Isolation, stress and trauma: A glimpse inside the college mental health crisis 

By Haviland Stewart | February 4, 2022 9:14pm

Managing homework, future plans, and social life can cause students to face mental health struggles. Not to mention a global pandemic, which has added to the college mental health crisis.

Canva by Marek Corsello

Between the endless homework and stress of planning every aspect of your future, paired with feelings of displacement from loved ones, college has always been a time where young adults can face an onset of mental health struggles. 

Now add in a global pandemic, loss of social connection and the effects of extreme loneliness and grief, and it can push just about anyone to their breaking point — resulting in the college mental health crisis that we are now facing.

“College students have always experienced anxiety and depression and stress and loneliness, but COVID has taken that up a notch,” UP psychology professor Andrew Downs said. “It's totally normal for college to be a hard time, but this has just increased the stress to a level that's unprecedented in our lifetime.”

Lone student walks into the Health and Counseling Center. Request for HCC services have gone up significantly since the onset of COVID-19.

Photo illustration by Marek Corsello

According to an Instagram poll conducted by The Beacon in January, 94% of UP students reported an increase in mental health struggles since the outbreak of COVID-19.

“Colleges are emphasizing physical health and all the guidelines to protect the community from COVID and the physical ramifications of COVID have come at a significant cost of mental health,” Downs said.

Inevitably, while experiencing the effects of COVID-19 and following safety guidelines, students are forced to experience increased levels of isolation, stress and trauma. 

“The biggest factor is isolation,” Clay Hartmann, acting co-director of the Health and Counseling Center (HCC) said. “It is rare that a mental health condition or personal struggle is helped in any way by isolation or seclusion. A lot of our work in counseling is helping people to break out of self-imposed and habitual emotional isolation. The pandemic and the associated quarantine, caused people who were opening up, to close back up. Some of those who were already closed, closed off even more.”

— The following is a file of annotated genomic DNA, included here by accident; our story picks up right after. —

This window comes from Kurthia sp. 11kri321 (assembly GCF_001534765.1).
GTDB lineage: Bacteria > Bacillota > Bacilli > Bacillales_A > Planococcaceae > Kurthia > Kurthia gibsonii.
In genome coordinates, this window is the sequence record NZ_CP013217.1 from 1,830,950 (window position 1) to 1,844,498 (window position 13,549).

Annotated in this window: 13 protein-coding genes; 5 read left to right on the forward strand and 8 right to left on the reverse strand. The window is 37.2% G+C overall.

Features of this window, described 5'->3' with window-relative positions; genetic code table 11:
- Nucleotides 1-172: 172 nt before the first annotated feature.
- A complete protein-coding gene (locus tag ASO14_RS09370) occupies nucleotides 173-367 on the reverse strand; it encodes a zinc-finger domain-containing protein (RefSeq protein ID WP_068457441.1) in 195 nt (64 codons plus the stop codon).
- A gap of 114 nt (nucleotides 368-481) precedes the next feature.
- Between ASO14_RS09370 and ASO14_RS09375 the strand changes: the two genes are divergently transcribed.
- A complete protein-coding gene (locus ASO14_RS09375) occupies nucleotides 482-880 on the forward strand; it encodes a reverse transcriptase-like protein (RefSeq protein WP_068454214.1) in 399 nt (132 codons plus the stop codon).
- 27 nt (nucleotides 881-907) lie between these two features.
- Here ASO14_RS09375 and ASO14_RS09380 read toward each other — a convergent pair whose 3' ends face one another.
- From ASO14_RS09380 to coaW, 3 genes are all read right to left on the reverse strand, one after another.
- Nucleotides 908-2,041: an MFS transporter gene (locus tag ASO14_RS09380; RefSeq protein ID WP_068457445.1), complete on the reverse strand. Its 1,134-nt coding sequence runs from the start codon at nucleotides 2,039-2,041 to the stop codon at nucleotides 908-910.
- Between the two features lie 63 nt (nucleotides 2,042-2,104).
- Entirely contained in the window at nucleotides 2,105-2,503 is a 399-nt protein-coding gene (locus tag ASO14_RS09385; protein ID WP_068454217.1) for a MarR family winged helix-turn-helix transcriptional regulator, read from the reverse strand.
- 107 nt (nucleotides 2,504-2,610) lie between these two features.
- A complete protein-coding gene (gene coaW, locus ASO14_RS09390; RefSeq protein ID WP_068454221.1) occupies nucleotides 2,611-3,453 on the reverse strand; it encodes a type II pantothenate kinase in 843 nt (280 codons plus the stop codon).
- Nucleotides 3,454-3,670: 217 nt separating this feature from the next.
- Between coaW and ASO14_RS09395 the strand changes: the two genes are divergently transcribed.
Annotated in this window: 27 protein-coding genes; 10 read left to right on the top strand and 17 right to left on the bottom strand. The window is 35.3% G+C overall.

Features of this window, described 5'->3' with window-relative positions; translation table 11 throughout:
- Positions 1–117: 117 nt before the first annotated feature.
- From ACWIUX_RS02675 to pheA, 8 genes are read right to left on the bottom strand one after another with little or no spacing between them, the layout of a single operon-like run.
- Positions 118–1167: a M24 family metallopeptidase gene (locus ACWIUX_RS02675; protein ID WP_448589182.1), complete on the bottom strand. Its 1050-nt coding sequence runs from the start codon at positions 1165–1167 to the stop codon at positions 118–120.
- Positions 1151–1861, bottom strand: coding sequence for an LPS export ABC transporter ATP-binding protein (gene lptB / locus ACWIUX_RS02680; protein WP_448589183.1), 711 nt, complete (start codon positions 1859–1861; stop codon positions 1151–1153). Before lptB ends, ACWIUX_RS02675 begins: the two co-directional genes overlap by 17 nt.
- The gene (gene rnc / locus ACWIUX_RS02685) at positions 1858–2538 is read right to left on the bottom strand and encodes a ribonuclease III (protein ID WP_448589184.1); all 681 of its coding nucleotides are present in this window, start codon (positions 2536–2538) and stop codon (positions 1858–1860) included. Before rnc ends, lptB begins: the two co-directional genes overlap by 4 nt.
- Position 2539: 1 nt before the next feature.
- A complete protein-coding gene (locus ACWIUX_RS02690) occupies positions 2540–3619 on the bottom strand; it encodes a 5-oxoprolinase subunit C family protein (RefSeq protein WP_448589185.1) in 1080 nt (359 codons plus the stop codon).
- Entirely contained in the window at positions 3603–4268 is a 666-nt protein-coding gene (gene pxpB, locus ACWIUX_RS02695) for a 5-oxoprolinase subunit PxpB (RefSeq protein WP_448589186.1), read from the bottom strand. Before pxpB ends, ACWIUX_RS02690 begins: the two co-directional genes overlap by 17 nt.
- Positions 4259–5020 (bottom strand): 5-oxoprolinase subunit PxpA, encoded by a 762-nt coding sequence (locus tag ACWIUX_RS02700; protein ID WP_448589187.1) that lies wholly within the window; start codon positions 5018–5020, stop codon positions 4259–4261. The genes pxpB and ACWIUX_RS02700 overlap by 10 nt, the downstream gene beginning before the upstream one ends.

Student walks through campus alone. Isolation is a main factor in mental health struggles across the nation. Photo Illustration by Marek Corsello
by Marek Corsello / The Beacon

Since the onset of COVID-19, the requests for services at the HCC — especially long-term and intensive therapy — have gone up significantly, resulting in long wait times and lack of availability for students requiring care.

“I think all the counselors mean really well and are really great people, but I also think it's incredibly understaffed,” Kaylee Menefee, president of Active Minds, said. “Because wait times for when you go in to do a consultation takes weeks sometimes and that's just not an attainable waiting time for people that are struggling.”

However, this problem isn’t unique to UP.  There has been an increase in mental health struggles across the nation since the pandemic started. College students in particular have been facing the brunt of these effects, while institutions don't have enough staffing and resources to provide the mental health care necessary .

“Regardless of what happens with the physical public health aspects of the coronavirus outbreak, we imagine that the increased need and stress on mental health services will continue,” Hartmann said. “In order to address what we are estimating to be an ongoing need, we are in the process of increasing the amount of HCC therapists for the 2022-23 school year.” 

UP Pilot Helpline number.

Graphic courtesy

The hope is that this, paired with increasing the utilization of the Pilot Help Line (formally called Protocall), and a new service called “Together-all” — an online peer to peer support network that is supervised by licensed mental health clinicians — will mean more students are able to receive treatment on campus for longer periods of time.

 “It is the time where it's the make or break time for mental health. If you're able to get support, then that can be life changing,” Menefee said. “The rest of your life is bound to be better, you're bound to find support if you're able to get support at this level in your life. But if you're not, you're more likely to not get support for the rest of your life and more likely to not be able to be vulnerable.”

Haviland Stewart is the Living Section Editor at The Beacon. She can be reached at